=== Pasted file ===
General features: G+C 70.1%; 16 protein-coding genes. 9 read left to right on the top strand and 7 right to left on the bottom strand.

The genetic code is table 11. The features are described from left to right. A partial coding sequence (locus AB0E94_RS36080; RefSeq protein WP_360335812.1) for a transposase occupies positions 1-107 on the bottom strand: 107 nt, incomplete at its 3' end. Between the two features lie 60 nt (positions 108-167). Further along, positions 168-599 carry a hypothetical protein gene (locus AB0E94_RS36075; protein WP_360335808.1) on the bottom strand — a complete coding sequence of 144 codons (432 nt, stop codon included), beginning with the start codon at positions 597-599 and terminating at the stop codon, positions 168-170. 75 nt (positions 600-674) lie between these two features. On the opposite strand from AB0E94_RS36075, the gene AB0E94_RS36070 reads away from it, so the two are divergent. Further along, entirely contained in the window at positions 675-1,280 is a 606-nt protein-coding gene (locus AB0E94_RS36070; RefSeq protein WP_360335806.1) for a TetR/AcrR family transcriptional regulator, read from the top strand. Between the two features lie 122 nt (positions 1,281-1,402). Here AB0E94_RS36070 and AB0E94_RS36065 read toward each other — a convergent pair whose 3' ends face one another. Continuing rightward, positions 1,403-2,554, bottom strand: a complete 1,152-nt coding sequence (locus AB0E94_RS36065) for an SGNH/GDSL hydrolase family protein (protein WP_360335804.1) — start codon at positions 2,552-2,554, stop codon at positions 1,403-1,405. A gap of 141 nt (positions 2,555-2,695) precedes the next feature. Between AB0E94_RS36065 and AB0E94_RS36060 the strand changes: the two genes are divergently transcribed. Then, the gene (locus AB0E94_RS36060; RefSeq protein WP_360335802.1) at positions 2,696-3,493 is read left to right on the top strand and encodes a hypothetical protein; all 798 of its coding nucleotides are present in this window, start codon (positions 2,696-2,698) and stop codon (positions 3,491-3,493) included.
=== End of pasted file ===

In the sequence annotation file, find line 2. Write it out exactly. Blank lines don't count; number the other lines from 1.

The genetic code is table 11. The features are described from left to right. A partial coding sequence (locus AB0E94_RS36080; RefSeq protein WP_360335812.1) for a transposase occupies positions 1-107 on the bottom strand: 107 nt, incomplete at its 3' end. Between the two features lie 60 nt (positions 108-167). Further along, positions 168-599 carry a hypothetical protein gene (locus AB0E94_RS36075; protein WP_360335808.1) on the bottom strand — a complete coding sequence of 144 codons (432 nt, stop codon included), beginning with the start codon at positions 597-599 and terminating at the stop codon, positions 168-170. 75 nt (positions 600-674) lie between these two features. On the opposite strand from AB0E94_RS36075, the gene AB0E94_RS36070 reads away from it, so the two are divergent. Further along, entirely contained in the window at positions 675-1,280 is a 606-nt protein-coding gene (locus AB0E94_RS36070; RefSeq protein WP_360335806.1) for a TetR/AcrR family transcriptional regulator, read from the top strand. Between the two features lie 122 nt (positions 1,281-1,402). Here AB0E94_RS36070 and AB0E94_RS36065 read toward each other — a convergent pair whose 3' ends face one another. Continuing rightward, positions 1,403-2,554, bottom strand: a complete 1,152-nt coding sequence (locus AB0E94_RS36065) for an SGNH/GDSL hydrolase family protein (protein WP_360335804.1) — start codon at positions 2,552-2,554, stop codon at positions 1,403-1,405. A gap of 141 nt (positions 2,555-2,695) precedes the next feature. Between AB0E94_RS36065 and AB0E94_RS36060 the strand changes: the two genes are divergently transcribed. Then, the gene (locus AB0E94_RS36060; RefSeq protein WP_360335802.1) at positions 2,696-3,493 is read left to right on the top strand and encodes a hypothetical protein; all 798 of its coding nucleotides are present in this window, start codon (positions 2,696-2,698) and stop codon (positions 3,491-3,493) included.